Saturday, April 25, 2009

Performers Notes

Nicholas Lambson:

I will be playing three diverse solo sets ranging from classical to modern. The Estudios Sencillos (simple studies) are well-known in the guitar repertoire. They are etudes, which are technically biased works, though I find a few of them to be very distinctive musically. I have chosen five of the more difficult and interesting of the popular 20.

Spanish guitarist/composer Fernando Sor lived in Paris for much of his mature career and contributed a wealth of fine works to the classical repertoire. I will be performing his massive mature masterwork, the "Fantaisie Elegiaque" Op.59, which oddly isn't performed or recorded very often. It may be his finest work, though other flashier pieces get performed more often such as his Variations on a Theme of Mozart, Op.9. This is a substantial work on the death of a close friend of his, and is also a personal work for me.

The Bardenklange (Bardic Sounds) of Johann Kaspar Mertz are becoming more and more recognized in the repertoire though they have been around for a century and a half. Mertz was a virtuoso active in Vienna during the Romantic period and may be the finest guitar composer of the era. The works I will be performing range in style from an almost operatic melodiousness to virtuosic fireworks. I will be performing three works: Romanze, Unruhe (restlessness), and Fingal's Hohle (Fingal's cave).

I feel very fortunate to work with Elisabeth on our voice and guitar repertoire. I am primarily a soloist, so it is always nice to work with other musicians and I am particularly excited about our repertoire selection. Some of the works are well-known, and some are relatively obscure. The classical guitar has strong associations with the Spanish idiom, and I think it is fitting that we will be performing works by two Spanish composers, though they are very different. Rodrigo is more modern and a neoclassicist, and he is well-known in the guitar world for his very famous "Concierto de Aranjuez" as well as a number of other fine works. Lorca was a multi-talented author, painter, and musician and the works we will be performing draw on the Flamenco tradition in Spain.

Elisabeth Harrington:

The concert will feature guitarist Nicholas Lambson on solo guitar for half of the evening. I will join him for the other half. The pieces we are performing together are the following four sets, two in English, two in Spanish:1. Three songs by John Dowland (originally scored for voice and lute) Typical early music with word painting in the vocal part, some tricky contrapuntal writing for guitar. They are strophic songs with some repetitions within verses. The stories are about unrequited love.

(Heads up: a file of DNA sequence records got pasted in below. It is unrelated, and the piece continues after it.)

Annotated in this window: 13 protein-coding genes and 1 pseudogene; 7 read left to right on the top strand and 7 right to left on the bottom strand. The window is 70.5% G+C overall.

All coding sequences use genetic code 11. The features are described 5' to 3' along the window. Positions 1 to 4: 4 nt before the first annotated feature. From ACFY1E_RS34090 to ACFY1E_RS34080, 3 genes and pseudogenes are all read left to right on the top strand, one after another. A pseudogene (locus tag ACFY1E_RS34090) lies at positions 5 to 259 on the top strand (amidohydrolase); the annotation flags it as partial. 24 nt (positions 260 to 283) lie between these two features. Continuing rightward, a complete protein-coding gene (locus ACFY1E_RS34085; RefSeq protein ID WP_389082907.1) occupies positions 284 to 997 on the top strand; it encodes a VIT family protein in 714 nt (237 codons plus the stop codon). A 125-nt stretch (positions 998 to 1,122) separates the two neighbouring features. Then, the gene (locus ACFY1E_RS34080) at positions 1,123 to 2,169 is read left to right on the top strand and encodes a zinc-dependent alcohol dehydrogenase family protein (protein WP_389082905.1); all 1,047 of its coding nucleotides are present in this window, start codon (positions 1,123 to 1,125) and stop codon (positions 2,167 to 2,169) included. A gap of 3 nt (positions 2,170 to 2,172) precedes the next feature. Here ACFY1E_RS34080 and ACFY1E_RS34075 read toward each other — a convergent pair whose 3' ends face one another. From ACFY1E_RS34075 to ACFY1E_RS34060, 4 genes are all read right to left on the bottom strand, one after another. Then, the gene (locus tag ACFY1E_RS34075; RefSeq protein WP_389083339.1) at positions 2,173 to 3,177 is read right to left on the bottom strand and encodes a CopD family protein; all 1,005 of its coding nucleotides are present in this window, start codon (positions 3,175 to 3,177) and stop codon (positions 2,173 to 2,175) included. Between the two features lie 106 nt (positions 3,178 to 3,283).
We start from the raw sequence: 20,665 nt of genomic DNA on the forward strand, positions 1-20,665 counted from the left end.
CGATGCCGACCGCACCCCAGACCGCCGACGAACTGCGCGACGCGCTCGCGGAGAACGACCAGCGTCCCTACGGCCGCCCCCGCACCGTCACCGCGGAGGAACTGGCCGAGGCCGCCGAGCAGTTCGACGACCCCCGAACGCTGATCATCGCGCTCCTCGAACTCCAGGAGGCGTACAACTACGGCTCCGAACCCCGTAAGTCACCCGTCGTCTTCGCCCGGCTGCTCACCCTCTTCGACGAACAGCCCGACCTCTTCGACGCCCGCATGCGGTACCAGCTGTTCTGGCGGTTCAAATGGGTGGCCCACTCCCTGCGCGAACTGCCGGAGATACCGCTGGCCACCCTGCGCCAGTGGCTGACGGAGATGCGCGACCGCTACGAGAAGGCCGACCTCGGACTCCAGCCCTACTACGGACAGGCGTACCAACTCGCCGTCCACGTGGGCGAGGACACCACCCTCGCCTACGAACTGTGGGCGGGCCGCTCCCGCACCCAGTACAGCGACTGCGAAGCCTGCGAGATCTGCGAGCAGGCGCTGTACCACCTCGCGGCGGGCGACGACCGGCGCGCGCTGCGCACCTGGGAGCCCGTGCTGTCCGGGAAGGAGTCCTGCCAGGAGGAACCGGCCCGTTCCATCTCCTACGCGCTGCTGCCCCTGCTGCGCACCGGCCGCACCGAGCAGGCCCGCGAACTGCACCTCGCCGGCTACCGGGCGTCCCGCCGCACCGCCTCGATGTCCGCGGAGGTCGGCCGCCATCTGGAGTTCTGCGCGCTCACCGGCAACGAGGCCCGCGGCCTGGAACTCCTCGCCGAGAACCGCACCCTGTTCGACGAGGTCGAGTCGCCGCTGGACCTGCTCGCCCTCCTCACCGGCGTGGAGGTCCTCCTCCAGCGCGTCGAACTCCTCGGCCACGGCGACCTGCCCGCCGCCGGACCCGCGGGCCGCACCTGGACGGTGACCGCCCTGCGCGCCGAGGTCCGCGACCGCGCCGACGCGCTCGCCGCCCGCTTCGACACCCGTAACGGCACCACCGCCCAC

2. Three songs by Joaquin Rodrigo (the famed twentieth-century Spanish composer who became blind at the age of three, and contributed greatly to popularizing the classical guitar) Wonderful, through-composed pieces with ample melodic and harmonic variation to hold the listener's interest without losing cohesion. They definitely sound Spanish!

3. Five folk songs by Federico Garcia Lorca (accessible, full of "Spanish" idioms; include multiple verses for each melody)

4. Selections from "Letters from Composers" by Dominick Argento (featuring personal notes from J. S. Bach, Robert Schumann, Giacomo Puccini, Frederic Chopin and others, scored for guitar and high voice). These songs are particularly clever, as the music reflects both the tone of each letter, whether loving, mocking, complaining, etc., and includes motives and rhythmic references reflective of the composer's style.

It is a rare treat for me to perform with a guitarist (only the third time in my whole career). I am enjoying learning more about the instrument and how to adjust my vocal intensity and color to balance with Nick's sound.

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